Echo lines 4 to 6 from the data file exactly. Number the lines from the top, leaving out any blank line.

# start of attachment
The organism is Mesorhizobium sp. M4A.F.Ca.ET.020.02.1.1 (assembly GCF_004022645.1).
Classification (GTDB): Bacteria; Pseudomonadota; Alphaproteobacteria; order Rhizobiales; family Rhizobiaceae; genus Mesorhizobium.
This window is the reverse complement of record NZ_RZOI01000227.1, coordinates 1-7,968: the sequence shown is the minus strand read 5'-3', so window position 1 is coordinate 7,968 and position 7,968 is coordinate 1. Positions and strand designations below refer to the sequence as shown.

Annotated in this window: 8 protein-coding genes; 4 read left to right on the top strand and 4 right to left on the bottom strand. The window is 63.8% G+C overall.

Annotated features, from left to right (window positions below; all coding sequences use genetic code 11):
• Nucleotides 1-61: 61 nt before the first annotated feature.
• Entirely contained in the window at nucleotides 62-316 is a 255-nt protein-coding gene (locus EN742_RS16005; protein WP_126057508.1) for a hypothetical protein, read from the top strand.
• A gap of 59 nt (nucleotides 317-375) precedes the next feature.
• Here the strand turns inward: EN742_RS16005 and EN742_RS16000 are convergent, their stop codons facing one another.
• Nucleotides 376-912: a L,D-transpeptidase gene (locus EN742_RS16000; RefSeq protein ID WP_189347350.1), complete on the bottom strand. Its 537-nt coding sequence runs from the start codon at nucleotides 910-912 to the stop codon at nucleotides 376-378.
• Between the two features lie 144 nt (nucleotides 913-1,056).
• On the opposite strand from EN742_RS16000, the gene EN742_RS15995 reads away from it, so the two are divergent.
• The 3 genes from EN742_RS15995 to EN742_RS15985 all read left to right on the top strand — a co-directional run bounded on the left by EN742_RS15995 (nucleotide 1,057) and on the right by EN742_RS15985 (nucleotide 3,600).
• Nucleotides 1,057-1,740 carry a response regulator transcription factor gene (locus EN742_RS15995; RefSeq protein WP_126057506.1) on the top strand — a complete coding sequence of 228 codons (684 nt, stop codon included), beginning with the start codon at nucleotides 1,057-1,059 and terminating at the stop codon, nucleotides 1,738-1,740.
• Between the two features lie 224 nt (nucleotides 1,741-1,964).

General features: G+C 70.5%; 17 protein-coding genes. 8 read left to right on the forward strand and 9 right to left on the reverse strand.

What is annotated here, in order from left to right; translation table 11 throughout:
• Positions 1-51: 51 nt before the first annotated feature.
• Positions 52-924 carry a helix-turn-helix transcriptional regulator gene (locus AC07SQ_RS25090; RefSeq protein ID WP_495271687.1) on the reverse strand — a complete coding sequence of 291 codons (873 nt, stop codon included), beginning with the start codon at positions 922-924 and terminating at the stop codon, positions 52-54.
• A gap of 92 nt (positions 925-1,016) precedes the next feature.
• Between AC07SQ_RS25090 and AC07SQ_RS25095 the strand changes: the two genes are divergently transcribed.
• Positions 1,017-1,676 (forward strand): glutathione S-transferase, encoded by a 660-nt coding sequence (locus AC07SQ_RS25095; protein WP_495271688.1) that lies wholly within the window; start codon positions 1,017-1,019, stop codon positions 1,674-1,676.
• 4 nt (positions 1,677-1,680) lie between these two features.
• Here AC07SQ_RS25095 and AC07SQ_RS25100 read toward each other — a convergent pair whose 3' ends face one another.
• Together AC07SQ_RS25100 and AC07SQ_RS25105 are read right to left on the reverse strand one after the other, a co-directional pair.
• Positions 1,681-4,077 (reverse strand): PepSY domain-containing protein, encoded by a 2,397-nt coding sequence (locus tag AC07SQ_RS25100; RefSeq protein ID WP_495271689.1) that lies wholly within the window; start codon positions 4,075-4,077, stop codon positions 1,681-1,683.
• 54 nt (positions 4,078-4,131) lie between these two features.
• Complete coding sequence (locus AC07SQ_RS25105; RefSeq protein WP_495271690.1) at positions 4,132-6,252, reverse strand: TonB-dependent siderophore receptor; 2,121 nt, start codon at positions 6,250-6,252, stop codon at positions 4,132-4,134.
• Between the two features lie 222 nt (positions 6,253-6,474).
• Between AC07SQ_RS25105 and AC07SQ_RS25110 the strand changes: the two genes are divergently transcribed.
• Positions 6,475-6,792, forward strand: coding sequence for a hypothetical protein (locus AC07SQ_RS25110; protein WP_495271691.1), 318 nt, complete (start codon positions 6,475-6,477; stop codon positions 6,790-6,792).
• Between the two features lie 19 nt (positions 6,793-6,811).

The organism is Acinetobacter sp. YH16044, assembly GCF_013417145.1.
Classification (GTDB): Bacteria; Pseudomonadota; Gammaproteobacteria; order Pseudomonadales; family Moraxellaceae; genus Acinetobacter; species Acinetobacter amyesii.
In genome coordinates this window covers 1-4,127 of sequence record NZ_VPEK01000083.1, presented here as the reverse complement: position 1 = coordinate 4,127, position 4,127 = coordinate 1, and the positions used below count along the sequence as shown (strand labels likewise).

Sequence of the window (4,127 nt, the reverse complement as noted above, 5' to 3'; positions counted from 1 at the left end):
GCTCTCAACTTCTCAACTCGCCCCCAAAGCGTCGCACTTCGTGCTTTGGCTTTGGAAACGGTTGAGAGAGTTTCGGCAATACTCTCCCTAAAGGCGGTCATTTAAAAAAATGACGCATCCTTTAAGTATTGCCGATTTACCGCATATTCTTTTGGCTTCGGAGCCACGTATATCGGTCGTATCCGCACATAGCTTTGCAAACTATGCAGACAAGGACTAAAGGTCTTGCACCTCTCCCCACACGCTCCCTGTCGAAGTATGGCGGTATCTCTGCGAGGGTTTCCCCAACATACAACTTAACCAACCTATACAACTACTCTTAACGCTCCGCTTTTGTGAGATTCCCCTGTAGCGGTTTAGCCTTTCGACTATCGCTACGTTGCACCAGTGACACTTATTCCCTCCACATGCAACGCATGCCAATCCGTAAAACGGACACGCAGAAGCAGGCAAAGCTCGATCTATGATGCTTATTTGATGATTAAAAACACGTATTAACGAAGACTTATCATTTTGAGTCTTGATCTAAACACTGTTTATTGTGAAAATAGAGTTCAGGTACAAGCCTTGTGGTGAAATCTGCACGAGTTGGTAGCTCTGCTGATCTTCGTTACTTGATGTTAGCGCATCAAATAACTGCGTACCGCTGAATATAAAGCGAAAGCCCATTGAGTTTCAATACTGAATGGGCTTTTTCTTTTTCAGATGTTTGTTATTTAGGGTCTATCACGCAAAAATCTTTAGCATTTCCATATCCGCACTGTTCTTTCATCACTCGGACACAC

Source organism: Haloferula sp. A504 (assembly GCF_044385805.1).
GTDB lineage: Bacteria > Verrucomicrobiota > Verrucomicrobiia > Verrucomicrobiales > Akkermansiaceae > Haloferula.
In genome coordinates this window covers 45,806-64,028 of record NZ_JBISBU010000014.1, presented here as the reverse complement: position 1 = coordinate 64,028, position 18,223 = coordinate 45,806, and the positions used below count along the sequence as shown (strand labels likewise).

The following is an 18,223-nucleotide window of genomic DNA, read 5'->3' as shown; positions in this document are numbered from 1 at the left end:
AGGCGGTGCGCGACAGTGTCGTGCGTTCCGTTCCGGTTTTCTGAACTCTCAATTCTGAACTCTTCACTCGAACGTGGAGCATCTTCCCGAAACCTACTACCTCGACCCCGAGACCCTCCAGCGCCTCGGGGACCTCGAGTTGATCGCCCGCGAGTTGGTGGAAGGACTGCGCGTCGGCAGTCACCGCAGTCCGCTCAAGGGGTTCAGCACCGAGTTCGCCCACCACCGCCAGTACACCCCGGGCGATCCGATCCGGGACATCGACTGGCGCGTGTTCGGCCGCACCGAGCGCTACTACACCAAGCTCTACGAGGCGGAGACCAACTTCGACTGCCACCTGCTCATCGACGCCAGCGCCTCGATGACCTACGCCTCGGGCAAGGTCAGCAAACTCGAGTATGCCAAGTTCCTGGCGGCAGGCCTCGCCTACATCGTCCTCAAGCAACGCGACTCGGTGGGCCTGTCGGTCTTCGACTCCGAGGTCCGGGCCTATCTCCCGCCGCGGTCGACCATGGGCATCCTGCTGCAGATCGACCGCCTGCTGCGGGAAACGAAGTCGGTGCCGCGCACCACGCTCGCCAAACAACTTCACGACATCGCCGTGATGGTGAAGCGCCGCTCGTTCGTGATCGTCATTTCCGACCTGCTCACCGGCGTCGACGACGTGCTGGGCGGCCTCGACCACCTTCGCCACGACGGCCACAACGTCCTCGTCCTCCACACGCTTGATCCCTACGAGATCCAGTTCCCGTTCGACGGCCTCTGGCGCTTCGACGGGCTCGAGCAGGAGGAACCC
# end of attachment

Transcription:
Annotated in this window: 8 protein-coding genes; 4 read left to right on the top strand and 4 right to left on the bottom strand. The window is 63.8% G+C overall.

Annotated features, from left to right (window positions below; all coding sequences use genetic code 11):
• Nucleotides 1-61: 61 nt before the first annotated feature.